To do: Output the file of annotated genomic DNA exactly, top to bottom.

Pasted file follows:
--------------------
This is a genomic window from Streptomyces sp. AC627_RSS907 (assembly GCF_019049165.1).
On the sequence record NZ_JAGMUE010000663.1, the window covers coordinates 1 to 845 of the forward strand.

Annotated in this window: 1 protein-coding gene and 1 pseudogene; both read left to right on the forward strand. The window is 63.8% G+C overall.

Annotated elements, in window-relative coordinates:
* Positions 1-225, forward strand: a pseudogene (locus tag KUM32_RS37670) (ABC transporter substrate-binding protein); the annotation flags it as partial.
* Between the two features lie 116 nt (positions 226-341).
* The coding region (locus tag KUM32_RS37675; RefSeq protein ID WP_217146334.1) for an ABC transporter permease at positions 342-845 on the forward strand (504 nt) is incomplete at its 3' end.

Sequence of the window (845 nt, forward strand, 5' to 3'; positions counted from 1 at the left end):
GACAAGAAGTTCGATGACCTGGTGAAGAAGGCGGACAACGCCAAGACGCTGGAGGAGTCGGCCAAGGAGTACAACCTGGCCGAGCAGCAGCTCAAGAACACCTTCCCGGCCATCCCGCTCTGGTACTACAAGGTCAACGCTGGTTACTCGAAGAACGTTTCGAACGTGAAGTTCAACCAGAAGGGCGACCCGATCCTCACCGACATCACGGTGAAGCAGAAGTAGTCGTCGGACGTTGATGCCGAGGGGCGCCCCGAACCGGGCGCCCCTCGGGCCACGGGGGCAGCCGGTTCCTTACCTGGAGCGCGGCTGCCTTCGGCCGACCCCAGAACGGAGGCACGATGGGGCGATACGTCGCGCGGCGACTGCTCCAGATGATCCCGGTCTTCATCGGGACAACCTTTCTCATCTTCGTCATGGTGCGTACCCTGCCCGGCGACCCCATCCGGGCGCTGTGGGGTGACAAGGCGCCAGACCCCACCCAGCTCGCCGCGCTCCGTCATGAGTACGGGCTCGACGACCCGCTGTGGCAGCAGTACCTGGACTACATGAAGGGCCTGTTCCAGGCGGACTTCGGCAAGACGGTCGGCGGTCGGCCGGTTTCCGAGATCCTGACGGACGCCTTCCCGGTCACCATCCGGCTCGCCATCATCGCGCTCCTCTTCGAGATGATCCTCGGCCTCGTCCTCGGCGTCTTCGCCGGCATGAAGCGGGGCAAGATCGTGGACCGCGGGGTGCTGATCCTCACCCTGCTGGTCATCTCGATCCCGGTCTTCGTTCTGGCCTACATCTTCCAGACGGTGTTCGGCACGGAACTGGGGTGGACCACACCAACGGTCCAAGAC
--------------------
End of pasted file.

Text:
This is a genomic window from Streptomyces sp. AC627_RSS907 (assembly GCF_019049165.1).
On the sequence record NZ_JAGMUE010000663.1, the window covers coordinates 1 to 845 of the forward strand.

Annotated in this window: 1 protein-coding gene and 1 pseudogene; both read left to right on the forward strand. The window is 63.8% G+C overall.

Annotated elements, in window-relative coordinates:
* Positions 1-225, forward strand: a pseudogene (locus tag KUM32_RS37670) (ABC transporter substrate-binding protein); the annotation flags it as partial.
* Between the two features lie 116 nt (positions 226-341).
* The coding region (locus tag KUM32_RS37675; RefSeq protein ID WP_217146334.1) for an ABC transporter permease at positions 342-845 on the forward strand (504 nt) is incomplete at its 3' end.

Sequence of the window (845 nt, forward strand, 5' to 3'; positions counted from 1 at the left end):
GACAAGAAGTTCGATGACCTGGTGAAGAAGGCGGACAACGCCAAGACGCTGGAGGAGTCGGCCAAGGAGTACAACCTGGCCGAGCAGCAGCTCAAGAACACCTTCCCGGCCATCCCGCTCTGGTACTACAAGGTCAACGCTGGTTACTCGAAGAACGTTTCGAACGTGAAGTTCAACCAGAAGGGCGACCCGATCCTCACCGACATCACGGTGAAGCAGAAGTAGTCGTCGGACGTTGATGCCGAGGGGCGCCCCGAACCGGGCGCCCCTCGGGCCACGGGGGCAGCCGGTTCCTTACCTGGAGCGCGGCTGCCTTCGGCCGACCCCAGAACGGAGGCACGATGGGGCGATACGTCGCGCGGCGACTGCTCCAGATGATCCCGGTCTTCATCGGGACAACCTTTCTCATCTTCGTCATGGTGCGTACCCTGCCCGGCGACCCCATCCGGGCGCTGTGGGGTGACAAGGCGCCAGACCCCACCCAGCTCGCCGCGCTCCGTCATGAGTACGGGCTCGACGACCCGCTGTGGCAGCAGTACCTGGACTACATGAAGGGCCTGTTCCAGGCGGACTTCGGCAAGACGGTCGGCGGTCGGCCGGTTTCCGAGATCCTGACGGACGCCTTCCCGGTCACCATCCGGCTCGCCATCATCGCGCTCCTCTTCGAGATGATCCTCGGCCTCGTCCTCGGCGTCTTCGCCGGCATGAAGCGGGGCAAGATCGTGGACCGCGGGGTGCTGATCCTCACCCTGCTGGTCATCTCGATCCCGGTCTTCGTTCTGGCCTACATCTTCCAGACGGTGTTCGGCACGGAACTGGGGTGGACCACACCAACGGTCCAAGAC